The story felt real and the characters felt like real people, with quirks and mannerisms that didn't sound written (like so often happens).  I couldn't predict the story, and I liked the bittersweetness of the ending.  It's sad but not depressingly so and it's not consumed with its own tragedy.  There's perspective and understanding.  

I liked the development of the relationships.  I liked that there were parents who cared about their kids and kids who cared about their parents.  I liked that Augustus called her Hazel Grace.  I'm sure some people get giggly over the dreamy guy and girl-meets-boy elements, but I think that cheapens their relationship and the book as a whole.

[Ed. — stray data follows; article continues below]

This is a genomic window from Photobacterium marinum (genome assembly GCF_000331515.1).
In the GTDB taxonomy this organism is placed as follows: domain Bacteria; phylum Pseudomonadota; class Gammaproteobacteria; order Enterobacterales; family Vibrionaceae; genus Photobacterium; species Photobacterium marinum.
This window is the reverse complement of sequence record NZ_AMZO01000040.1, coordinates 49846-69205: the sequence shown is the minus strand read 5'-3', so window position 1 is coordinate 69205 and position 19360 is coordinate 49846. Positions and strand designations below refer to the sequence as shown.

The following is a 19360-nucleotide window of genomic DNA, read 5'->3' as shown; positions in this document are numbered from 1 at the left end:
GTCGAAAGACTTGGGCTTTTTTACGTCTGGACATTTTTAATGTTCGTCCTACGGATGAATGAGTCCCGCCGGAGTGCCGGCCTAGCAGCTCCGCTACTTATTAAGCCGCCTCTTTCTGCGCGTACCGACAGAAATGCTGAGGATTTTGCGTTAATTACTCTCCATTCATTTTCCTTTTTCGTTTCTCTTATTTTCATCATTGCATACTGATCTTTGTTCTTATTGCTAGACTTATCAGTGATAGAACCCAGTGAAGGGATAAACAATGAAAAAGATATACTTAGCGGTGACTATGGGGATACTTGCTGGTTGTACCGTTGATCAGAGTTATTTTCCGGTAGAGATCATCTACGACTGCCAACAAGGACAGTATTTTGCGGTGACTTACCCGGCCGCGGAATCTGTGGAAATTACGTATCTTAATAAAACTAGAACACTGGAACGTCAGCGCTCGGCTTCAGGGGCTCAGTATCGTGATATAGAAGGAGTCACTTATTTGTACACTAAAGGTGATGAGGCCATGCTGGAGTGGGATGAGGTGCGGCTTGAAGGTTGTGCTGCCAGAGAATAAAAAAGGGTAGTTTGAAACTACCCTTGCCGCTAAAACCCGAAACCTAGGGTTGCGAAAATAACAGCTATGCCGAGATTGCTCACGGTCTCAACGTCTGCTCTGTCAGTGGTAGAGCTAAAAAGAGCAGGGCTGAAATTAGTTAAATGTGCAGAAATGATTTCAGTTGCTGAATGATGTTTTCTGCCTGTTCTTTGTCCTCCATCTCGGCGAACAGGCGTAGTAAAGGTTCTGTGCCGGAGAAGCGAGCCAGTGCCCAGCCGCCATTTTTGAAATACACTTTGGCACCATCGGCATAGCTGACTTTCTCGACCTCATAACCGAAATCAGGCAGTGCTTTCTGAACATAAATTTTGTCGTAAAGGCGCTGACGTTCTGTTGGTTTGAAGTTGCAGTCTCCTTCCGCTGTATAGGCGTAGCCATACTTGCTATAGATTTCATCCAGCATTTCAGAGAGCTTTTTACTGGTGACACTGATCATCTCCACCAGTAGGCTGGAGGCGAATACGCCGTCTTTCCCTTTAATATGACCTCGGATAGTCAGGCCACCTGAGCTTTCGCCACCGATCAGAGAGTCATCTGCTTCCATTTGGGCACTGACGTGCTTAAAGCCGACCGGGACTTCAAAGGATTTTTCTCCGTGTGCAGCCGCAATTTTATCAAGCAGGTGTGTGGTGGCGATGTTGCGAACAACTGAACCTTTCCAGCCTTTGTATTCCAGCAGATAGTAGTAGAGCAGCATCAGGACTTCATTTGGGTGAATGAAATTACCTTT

Two small complaints: I felt like there was a vague kind of anti-religion sentiment.  Maybe I imagined it?  And second, some of the teen dialogue reminded of Juno--which I do not really like.  I thought that less as it went on but there you go.

Overall, I think John Green has a great talent for words and this is a book worth reading.  It was lovely to read, even when it wasn't lovely, and I was sad when it was over.  I read the last 100 pages or so in one sitting, with my little reading buddy and when I finished it, I felt compelled to take this picture: 

(I think the cover is hideous.) 

(But that baby is super cute.)

Memorable lines:
"I was a bit of a Victorian Lady, fainting-wise."--ch. 2